Bill Goodall's Diaries: 1941/1945 
 21 April 1945 to 22 April 1945

The object of the Allied scheme was to secure order and smooth administration within the camp and this entailed departments for Police, Security, Works Supply, Communications and Food. Also as far as possible it aimed at protecting the camp from external menace and for this purpose Intelligence and Reconnaissance units were formed. The chief of the scheme was the Senior Officer in the camp who was General Ruge - a Norwegian.
From my position at the inner gate I was able to watch developments and almost immediately search parties discovered scattered groups of Germans who elected to stay behind; these were temporarily lodged in the cooler before being ejected or handed over in due course to the Russians. A squad of men quickly got to work on the telephone system which was one of the first things wrecked by the Germans before leaving and this section did a fine job. In addition to repairing the existing internal system they laid new wires to various points within our barracks so that the SBO's room was linked up during this afternoon. They also rounded up all the radio sets in the German compound and had most barracks equipped with radio by the following day. A considerable amount of guns and ammunition was found and stored away in safe keeping by a group of Irish Guards who were captured at Dunkirk.
The only incident of note during my first two hour spell of duty was the arrival of an excited Russian who made desperate efforts to get out; a Polish Officer who was acting as Russian interpreter found that this man was a German collaborator and he was alarmed at his prospects if he stayed in camp. Fortunately, about this time, some senior men among the Russian prisoners arrived to help with the running of the camp and they were able to cooperate more than we had expected.
At three o'clock I went off duty and had four hours rest during which time I could observe the almost incredulous attitude of the camp at the sudden disappearance of the Germans. Everyone was quiet and no one felt very elated because some of the Americans had a similar experience in Poland only for the Germans to return the following day and march them West.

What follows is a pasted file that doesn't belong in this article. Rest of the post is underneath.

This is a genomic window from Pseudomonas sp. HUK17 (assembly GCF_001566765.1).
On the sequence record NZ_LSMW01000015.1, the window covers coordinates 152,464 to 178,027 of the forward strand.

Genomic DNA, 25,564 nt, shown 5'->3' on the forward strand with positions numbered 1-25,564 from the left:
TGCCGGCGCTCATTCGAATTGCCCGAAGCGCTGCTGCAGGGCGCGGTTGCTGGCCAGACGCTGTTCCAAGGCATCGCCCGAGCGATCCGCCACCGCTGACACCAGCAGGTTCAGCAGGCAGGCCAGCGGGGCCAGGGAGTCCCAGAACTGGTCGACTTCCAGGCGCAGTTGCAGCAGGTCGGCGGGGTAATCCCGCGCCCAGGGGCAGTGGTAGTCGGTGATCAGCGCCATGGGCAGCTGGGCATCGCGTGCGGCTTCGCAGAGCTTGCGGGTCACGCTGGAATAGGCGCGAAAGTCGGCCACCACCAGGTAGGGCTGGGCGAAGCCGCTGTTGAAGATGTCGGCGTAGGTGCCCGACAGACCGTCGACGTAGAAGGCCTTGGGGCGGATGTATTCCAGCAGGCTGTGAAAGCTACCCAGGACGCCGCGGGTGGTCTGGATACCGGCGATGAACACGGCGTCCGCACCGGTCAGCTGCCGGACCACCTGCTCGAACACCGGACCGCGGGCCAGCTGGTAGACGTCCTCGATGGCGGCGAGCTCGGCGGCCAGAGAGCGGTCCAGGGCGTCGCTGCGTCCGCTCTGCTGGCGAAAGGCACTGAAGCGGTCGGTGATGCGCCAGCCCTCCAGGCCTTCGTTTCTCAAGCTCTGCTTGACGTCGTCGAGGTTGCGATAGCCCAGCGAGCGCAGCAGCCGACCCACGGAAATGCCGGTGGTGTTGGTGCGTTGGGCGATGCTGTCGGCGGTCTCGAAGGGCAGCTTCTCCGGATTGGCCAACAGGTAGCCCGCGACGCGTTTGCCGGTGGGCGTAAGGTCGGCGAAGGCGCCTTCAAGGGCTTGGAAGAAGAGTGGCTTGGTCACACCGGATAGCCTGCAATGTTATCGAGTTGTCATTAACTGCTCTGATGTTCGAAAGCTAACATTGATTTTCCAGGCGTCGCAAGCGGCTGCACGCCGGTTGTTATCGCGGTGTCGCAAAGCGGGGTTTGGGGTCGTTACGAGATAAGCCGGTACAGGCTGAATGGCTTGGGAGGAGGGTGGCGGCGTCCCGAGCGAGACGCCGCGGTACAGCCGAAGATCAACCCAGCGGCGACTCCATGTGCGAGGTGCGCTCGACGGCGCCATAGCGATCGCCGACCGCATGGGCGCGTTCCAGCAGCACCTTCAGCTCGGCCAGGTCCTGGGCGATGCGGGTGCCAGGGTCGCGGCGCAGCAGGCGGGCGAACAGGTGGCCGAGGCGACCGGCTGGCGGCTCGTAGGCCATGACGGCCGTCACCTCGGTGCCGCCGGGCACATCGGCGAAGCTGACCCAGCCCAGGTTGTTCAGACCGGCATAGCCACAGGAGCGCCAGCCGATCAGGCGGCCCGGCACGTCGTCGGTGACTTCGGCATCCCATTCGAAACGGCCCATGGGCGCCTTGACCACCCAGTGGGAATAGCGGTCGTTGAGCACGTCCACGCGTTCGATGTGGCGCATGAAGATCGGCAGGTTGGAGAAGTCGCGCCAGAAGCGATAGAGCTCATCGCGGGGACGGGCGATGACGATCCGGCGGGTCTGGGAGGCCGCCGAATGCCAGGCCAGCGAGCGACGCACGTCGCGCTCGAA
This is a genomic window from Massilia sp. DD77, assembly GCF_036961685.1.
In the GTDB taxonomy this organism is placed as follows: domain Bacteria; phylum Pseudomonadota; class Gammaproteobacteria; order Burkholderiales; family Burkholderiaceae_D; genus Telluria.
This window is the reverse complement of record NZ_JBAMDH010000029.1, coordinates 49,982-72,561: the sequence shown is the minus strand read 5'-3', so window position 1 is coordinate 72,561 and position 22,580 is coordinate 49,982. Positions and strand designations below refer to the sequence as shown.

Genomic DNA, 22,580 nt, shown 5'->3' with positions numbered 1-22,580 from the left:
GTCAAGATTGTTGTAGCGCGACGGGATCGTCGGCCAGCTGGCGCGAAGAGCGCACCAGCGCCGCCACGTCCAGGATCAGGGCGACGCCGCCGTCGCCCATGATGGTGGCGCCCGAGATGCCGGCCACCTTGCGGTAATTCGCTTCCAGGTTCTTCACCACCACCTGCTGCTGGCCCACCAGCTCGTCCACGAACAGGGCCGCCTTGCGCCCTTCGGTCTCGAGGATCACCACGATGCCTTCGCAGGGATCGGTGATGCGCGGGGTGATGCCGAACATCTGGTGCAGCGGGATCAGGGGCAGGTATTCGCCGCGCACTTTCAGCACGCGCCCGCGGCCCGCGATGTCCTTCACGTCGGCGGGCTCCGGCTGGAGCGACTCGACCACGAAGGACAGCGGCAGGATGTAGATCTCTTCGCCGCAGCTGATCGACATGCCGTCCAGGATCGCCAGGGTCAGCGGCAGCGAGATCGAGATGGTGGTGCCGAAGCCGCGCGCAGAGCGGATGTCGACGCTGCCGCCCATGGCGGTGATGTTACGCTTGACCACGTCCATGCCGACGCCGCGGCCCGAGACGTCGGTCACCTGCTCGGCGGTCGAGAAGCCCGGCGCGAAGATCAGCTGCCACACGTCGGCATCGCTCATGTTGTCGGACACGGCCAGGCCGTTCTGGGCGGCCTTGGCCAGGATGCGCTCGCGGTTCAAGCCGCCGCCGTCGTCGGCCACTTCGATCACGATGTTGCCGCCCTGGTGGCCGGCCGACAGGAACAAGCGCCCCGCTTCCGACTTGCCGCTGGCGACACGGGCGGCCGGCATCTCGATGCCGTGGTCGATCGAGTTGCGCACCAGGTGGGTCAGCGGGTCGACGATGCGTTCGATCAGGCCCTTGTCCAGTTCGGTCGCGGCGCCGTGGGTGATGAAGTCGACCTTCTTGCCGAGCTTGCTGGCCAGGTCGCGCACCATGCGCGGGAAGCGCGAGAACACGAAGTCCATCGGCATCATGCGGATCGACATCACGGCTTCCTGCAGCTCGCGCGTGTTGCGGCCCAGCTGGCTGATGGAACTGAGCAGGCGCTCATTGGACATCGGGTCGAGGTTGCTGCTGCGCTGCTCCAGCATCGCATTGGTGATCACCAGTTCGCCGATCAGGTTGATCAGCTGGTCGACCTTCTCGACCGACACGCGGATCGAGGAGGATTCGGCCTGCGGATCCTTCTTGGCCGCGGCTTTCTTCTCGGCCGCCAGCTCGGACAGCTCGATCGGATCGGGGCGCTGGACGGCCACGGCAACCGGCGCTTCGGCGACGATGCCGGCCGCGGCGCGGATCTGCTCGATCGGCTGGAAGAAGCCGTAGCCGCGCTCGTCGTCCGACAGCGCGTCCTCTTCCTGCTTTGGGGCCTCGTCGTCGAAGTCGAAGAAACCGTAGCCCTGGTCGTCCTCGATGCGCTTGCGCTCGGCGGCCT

By 7pm when I went back to my post the noise of battle became very loud and we could see that fighting was going on almost all around the camp with only an escape route to the NW left to the Germans. Both side however respected the camp and no shells or fighting took place in the close proximity. By this time I was at the main gate which was an interesting spot commanding a big stretch of open country to the N and W.
We had orders to refuse admittance to any civilians of whatever nationality and also to confiscate all food brought in by prisoners from working parties seeking shelter within the camp. A few women had to be turned away in a somewhat hysterical state but our main trouble was in escorting some French and Italian POW to the food store carrying quantities of food (even live rabbits) which they had looted in the town. Naturally they objected strongly to giving it up but all food entering the camp was deemed to be communal.

Sunday, April 22 1945. During the night I slept lightly on the guard room floor after being on duty at the other end of the camp from 1am until 3am. This period was quiet except for a burst of fire from an aircraft which flew low over the camp but fortunately no casualties were caused.


© 1995 William Motion Goodall & Ian William Goodall 

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